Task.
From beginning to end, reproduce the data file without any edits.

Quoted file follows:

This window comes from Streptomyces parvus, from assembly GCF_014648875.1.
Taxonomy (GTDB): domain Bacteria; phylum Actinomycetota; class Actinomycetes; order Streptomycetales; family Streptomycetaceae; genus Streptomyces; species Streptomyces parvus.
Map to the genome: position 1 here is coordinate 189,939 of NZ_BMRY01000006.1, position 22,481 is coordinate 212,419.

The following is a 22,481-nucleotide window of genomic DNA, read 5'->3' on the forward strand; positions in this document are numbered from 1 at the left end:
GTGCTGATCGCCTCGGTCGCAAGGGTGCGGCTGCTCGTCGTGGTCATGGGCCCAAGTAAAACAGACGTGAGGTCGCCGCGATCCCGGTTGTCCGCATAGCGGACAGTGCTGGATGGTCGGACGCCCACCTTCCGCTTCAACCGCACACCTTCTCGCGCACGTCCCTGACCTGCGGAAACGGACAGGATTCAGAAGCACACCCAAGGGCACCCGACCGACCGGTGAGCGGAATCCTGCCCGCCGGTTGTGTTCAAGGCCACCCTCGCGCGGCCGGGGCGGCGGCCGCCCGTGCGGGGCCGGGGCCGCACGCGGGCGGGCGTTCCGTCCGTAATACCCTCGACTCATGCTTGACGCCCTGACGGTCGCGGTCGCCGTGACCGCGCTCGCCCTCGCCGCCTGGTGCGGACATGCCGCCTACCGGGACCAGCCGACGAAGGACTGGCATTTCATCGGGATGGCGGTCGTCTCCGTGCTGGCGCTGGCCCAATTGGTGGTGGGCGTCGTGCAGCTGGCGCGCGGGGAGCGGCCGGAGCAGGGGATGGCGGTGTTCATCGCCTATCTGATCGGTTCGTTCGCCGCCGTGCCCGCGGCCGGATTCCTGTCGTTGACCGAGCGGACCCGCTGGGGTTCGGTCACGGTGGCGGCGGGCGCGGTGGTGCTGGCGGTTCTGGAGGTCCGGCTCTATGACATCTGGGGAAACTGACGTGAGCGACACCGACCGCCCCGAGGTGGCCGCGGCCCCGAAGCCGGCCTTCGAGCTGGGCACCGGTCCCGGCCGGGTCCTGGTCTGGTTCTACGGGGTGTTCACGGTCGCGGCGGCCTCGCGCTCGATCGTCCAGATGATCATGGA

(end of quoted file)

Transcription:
This window comes from Streptomyces parvus, from assembly GCF_014648875.1.
Taxonomy (GTDB): domain Bacteria; phylum Actinomycetota; class Actinomycetes; order Streptomycetales; family Streptomycetaceae; genus Streptomyces; species Streptomyces parvus.
Map to the genome: position 1 here is coordinate 189,939 of NZ_BMRY01000006.1, position 22,481 is coordinate 212,419.

The following is a 22,481-nucleotide window of genomic DNA, read 5'->3' on the forward strand; positions in this document are numbered from 1 at the left end:
GTGCTGATCGCCTCGGTCGCAAGGGTGCGGCTGCTCGTCGTGGTCATGGGCCCAAGTAAAACAGACGTGAGGTCGCCGCGATCCCGGTTGTCCGCATAGCGGACAGTGCTGGATGGTCGGACGCCCACCTTCCGCTTCAACCGCACACCTTCTCGCGCACGTCCCTGACCTGCGGAAACGGACAGGATTCAGAAGCACACCCAAGGGCACCCGACCGACCGGTGAGCGGAATCCTGCCCGCCGGTTGTGTTCAAGGCCACCCTCGCGCGGCCGGGGCGGCGGCCGCCCGTGCGGGGCCGGGGCCGCACGCGGGCGGGCGTTCCGTCCGTAATACCCTCGACTCATGCTTGACGCCCTGACGGTCGCGGTCGCCGTGACCGCGCTCGCCCTCGCCGCCTGGTGCGGACATGCCGCCTACCGGGACCAGCCGACGAAGGACTGGCATTTCATCGGGATGGCGGTCGTCTCCGTGCTGGCGCTGGCCCAATTGGTGGTGGGCGTCGTGCAGCTGGCGCGCGGGGAGCGGCCGGAGCAGGGGATGGCGGTGTTCATCGCCTATCTGATCGGTTCGTTCGCCGCCGTGCCCGCGGCCGGATTCCTGTCGTTGACCGAGCGGACCCGCTGGGGTTCGGTCACGGTGGCGGCGGGCGCGGTGGTGCTGGCGGTTCTGGAGGTCCGGCTCTATGACATCTGGGGAAACTGACGTGAGCGACACCGACCGCCCCGAGGTGGCCGCGGCCCCGAAGCCGGCCTTCGAGCTGGGCACCGGTCCCGGCCGGGTCCTGGTCTGGTTCTACGGGGTGTTCACGGTCGCGGCGGCCTCGCGCTCGATCGTCCAGATGATCATGGA